Parameters: 

X : {arraylike, sparse matrix, LinearOperator}, 
shape = [n_samples, n_features] Training data 
y : arraylike, shape = [n_samples] or [n_samples, n_targets] 
Target values 
alpha : {float, arraylike}, 
shape = [n_targets] if arraylike Regularization strength; must be a positive float. Regularization improves the conditioning of the problem and reduces the variance of the estimates. Larger values specify stronger regularization. Alpha corresponds to C^1 in other linear models such as LogisticRegression or LinearSVC. If an array is passed, penalties are assumed to be specific to the targets. Hence they must correspond in number. 
sample_weight : float or numpy array of shape [n_samples] 
Individual weights for each sample. If sample_weight is not None and solver=’auto’, the solver will be set to ‘cholesky’. 
solver : {‘auto’, ‘svd’, ‘cholesky’, ‘lsqr’, ‘sparse_cg’, ‘sag’, ‘saga’} 
Solver to use in the computational routines:  ‘auto’ chooses the solver automatically based on the type of data.
 ‘svd’ uses a Singular Value Decomposition of X to compute the Ridge coefficients. More stable for singular matrices than ‘cholesky’.
 ‘cholesky’ uses the standard scipy.linalg.solve function to obtain a closedform solution via a Cholesky decomposition of dot(X.T, X)
 ‘sparse_cg’ uses the conjugate gradient solver as found in scipy.sparse.linalg.cg. As an iterative algorithm, this solver is more appropriate than ‘cholesky’ for largescale data (possibility to set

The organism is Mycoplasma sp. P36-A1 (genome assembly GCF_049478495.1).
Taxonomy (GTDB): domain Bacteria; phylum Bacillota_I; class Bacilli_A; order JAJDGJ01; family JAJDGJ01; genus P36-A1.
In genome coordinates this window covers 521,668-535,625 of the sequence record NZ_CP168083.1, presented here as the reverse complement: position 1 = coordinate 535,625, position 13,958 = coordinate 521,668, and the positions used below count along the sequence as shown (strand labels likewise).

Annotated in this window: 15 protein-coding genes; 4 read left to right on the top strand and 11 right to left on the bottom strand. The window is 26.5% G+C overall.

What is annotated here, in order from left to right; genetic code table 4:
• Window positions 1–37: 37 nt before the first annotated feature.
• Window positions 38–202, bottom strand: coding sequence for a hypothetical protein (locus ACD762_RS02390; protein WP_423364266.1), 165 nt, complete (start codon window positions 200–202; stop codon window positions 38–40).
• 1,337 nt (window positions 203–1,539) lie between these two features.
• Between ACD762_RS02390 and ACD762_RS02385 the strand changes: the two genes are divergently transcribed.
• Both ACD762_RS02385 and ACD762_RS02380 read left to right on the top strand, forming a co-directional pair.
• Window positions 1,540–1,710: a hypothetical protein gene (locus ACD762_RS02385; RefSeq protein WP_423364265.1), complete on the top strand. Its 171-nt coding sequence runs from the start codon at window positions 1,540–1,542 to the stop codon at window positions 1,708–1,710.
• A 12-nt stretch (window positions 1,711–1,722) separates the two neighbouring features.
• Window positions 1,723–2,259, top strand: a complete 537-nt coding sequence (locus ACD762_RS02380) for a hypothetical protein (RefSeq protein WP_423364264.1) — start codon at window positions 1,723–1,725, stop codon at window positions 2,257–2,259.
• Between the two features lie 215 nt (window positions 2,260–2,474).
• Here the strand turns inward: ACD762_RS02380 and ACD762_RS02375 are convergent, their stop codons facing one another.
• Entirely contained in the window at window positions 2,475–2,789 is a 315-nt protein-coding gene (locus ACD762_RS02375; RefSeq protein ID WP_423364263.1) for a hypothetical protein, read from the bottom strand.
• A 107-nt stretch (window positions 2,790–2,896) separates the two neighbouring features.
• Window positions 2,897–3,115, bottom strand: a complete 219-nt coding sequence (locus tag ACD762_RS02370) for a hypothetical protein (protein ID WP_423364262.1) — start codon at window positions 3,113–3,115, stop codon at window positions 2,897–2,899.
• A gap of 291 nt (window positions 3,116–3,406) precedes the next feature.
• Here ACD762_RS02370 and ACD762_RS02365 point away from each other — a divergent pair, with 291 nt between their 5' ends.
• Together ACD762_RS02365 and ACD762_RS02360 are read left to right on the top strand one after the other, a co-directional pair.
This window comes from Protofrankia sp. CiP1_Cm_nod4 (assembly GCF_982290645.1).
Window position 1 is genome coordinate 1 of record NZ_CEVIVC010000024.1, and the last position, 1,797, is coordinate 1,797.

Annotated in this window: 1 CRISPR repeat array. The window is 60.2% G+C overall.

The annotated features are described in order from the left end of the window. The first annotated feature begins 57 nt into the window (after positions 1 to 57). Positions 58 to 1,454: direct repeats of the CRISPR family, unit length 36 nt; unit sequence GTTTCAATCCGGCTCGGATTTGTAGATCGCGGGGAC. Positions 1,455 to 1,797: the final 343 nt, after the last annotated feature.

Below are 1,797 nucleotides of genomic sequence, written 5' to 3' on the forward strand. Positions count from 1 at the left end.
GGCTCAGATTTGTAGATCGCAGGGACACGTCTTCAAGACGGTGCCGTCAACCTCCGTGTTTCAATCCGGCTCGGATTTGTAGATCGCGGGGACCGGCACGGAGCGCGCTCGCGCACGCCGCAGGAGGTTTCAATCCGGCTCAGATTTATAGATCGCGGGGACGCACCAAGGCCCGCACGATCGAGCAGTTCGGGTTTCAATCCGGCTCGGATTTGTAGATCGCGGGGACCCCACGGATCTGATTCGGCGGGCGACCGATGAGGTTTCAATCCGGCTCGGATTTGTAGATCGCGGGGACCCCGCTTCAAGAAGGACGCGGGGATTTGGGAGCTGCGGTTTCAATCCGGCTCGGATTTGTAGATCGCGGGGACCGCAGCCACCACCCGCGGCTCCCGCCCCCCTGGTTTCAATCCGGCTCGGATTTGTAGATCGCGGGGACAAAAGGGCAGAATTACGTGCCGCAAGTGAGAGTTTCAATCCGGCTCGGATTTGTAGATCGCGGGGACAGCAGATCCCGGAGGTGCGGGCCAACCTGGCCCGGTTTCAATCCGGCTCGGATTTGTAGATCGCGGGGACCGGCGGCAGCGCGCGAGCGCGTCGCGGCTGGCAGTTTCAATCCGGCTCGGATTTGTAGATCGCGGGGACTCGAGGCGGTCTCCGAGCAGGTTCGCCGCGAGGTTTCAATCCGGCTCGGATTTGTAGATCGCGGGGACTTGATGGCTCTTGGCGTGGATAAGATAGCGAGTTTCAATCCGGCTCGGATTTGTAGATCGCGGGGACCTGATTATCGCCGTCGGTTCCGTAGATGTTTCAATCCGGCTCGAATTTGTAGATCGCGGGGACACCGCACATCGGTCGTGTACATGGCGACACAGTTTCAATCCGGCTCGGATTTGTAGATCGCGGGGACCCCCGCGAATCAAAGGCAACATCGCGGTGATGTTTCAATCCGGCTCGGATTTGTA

tol and max_iter ).  ‘lsqr’ uses the dedicated regularized leastsquares routine scipy.sparse.linalg.lsqr. It is the fastest and uses an iterative procedure.
 ‘sag’ uses a Stochastic Average Gradient descent, and ‘saga’ uses its improved, unbiased version named SAGA. Both methods also use an iterative procedure, and are often faster than other solvers when both n_samples and n_features are large. Note that ‘sag’ and ‘saga’ fast convergence is only guaranteed on features with approximately the same scale. You can preprocess the data with a scaler from sklearn.preprocessing.
All last five solvers support both dense and sparse data. However, only ‘sag’ and ‘saga’ supports sparse input when`fit_intercept` is True. New in version 0.17: Stochastic Average Gradient descent solver. New in version 0.19: SAGA solver. 
max_iter : int, optional 
Maximum number of iterations for conjugate gradient solver. For the ‘sparse_cg’ and ‘lsqr’ solvers, the default value is determined by scipy.sparse.linalg. For ‘sag’ and saga solver, the default value is 1000. 
tol : float 
Precision of the solution. 
verbose : int 
Verbosity level. Setting verbose > 0 will display additional information depending on the solver used. 
random_state : int, RandomState instance or None, optional, default None 
The seed of the pseudo random number generator to use when shuffling the data. If int, random_state is the seed used by the random number generator; If RandomState instance, random_state is the random number generator; If None, the random number generator is the RandomState instance used by np.random . Used when solver == ‘sag’. 
return_n_iter : boolean, default False 
If True, the method also returns n_iter , the actual number of iteration performed by the solver. 
return_intercept : boolean, default False 
If True and if X is sparse, the method also returns the intercept, and the solver is automatically changed to ‘sag’. This is only a temporary fix for fitting the intercept with sparse data. For dense data, use sklearn.linear_model._preprocess_data before your regression.